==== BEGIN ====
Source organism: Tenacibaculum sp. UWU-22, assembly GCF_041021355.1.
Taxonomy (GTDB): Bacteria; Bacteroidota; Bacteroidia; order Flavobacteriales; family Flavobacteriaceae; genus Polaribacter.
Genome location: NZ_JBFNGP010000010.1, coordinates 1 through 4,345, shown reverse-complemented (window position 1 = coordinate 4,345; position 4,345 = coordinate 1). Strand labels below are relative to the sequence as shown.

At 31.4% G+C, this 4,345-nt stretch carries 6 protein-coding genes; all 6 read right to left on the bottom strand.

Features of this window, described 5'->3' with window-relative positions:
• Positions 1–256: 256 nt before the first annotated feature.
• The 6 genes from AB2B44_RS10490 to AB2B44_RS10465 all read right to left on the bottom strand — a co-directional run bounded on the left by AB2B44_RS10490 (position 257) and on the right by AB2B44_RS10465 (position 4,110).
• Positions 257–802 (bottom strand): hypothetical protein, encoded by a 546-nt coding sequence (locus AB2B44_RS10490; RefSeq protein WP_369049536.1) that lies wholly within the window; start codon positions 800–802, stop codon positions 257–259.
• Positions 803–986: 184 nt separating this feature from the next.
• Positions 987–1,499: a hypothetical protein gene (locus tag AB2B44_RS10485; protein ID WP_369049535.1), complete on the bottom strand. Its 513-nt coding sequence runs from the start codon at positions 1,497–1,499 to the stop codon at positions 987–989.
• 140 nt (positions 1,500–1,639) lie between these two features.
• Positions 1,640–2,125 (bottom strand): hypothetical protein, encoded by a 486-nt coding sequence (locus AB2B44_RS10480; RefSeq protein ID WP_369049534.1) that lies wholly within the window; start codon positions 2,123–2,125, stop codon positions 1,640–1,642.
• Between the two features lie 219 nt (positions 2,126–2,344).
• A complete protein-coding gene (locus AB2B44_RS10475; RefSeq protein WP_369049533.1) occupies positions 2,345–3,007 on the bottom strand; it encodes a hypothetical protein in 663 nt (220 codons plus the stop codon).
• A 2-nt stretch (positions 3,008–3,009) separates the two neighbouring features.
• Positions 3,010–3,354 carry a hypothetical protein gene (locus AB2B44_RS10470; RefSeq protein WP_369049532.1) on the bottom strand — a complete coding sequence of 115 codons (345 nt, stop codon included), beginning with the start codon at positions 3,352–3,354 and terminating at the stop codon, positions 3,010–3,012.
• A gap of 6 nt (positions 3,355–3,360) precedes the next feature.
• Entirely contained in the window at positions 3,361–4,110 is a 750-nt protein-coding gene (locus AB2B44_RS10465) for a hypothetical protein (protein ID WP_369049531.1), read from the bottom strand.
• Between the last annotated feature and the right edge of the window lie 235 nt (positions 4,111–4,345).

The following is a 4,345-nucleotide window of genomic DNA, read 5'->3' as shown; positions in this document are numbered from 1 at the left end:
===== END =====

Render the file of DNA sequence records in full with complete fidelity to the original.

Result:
Source organism: Tenacibaculum sp. UWU-22, assembly GCF_041021355.1.
Taxonomy (GTDB): Bacteria; Bacteroidota; Bacteroidia; order Flavobacteriales; family Flavobacteriaceae; genus Polaribacter.
Genome location: NZ_JBFNGP010000010.1, coordinates 1 through 4,345, shown reverse-complemented (window position 1 = coordinate 4,345; position 4,345 = coordinate 1). Strand labels below are relative to the sequence as shown.

At 31.4% G+C, this 4,345-nt stretch carries 6 protein-coding genes; all 6 read right to left on the bottom strand.

Features of this window, described 5'->3' with window-relative positions:
• Positions 1–256: 256 nt before the first annotated feature.
• The 6 genes from AB2B44_RS10490 to AB2B44_RS10465 all read right to left on the bottom strand — a co-directional run bounded on the left by AB2B44_RS10490 (position 257) and on the right by AB2B44_RS10465 (position 4,110).
• Positions 257–802 (bottom strand): hypothetical protein, encoded by a 546-nt coding sequence (locus AB2B44_RS10490; RefSeq protein WP_369049536.1) that lies wholly within the window; start codon positions 800–802, stop codon positions 257–259.
• Positions 803–986: 184 nt separating this feature from the next.
• Positions 987–1,499: a hypothetical protein gene (locus tag AB2B44_RS10485; protein ID WP_369049535.1), complete on the bottom strand. Its 513-nt coding sequence runs from the start codon at positions 1,497–1,499 to the stop codon at positions 987–989.
• 140 nt (positions 1,500–1,639) lie between these two features.
• Positions 1,640–2,125 (bottom strand): hypothetical protein, encoded by a 486-nt coding sequence (locus AB2B44_RS10480; RefSeq protein ID WP_369049534.1) that lies wholly within the window; start codon positions 2,123–2,125, stop codon positions 1,640–1,642.
• Between the two features lie 219 nt (positions 2,126–2,344).
• A complete protein-coding gene (locus AB2B44_RS10475; RefSeq protein WP_369049533.1) occupies positions 2,345–3,007 on the bottom strand; it encodes a hypothetical protein in 663 nt (220 codons plus the stop codon).
• A 2-nt stretch (positions 3,008–3,009) separates the two neighbouring features.
• Positions 3,010–3,354 carry a hypothetical protein gene (locus AB2B44_RS10470; RefSeq protein WP_369049532.1) on the bottom strand — a complete coding sequence of 115 codons (345 nt, stop codon included), beginning with the start codon at positions 3,352–3,354 and terminating at the stop codon, positions 3,010–3,012.
• A gap of 6 nt (positions 3,355–3,360) precedes the next feature.
• Entirely contained in the window at positions 3,361–4,110 is a 750-nt protein-coding gene (locus AB2B44_RS10465) for a hypothetical protein (protein ID WP_369049531.1), read from the bottom strand.
• Between the last annotated feature and the right edge of the window lie 235 nt (positions 4,111–4,345).

The following is a 4,345-nucleotide window of genomic DNA, read 5'->3' as shown; positions in this document are numbered from 1 at the left end: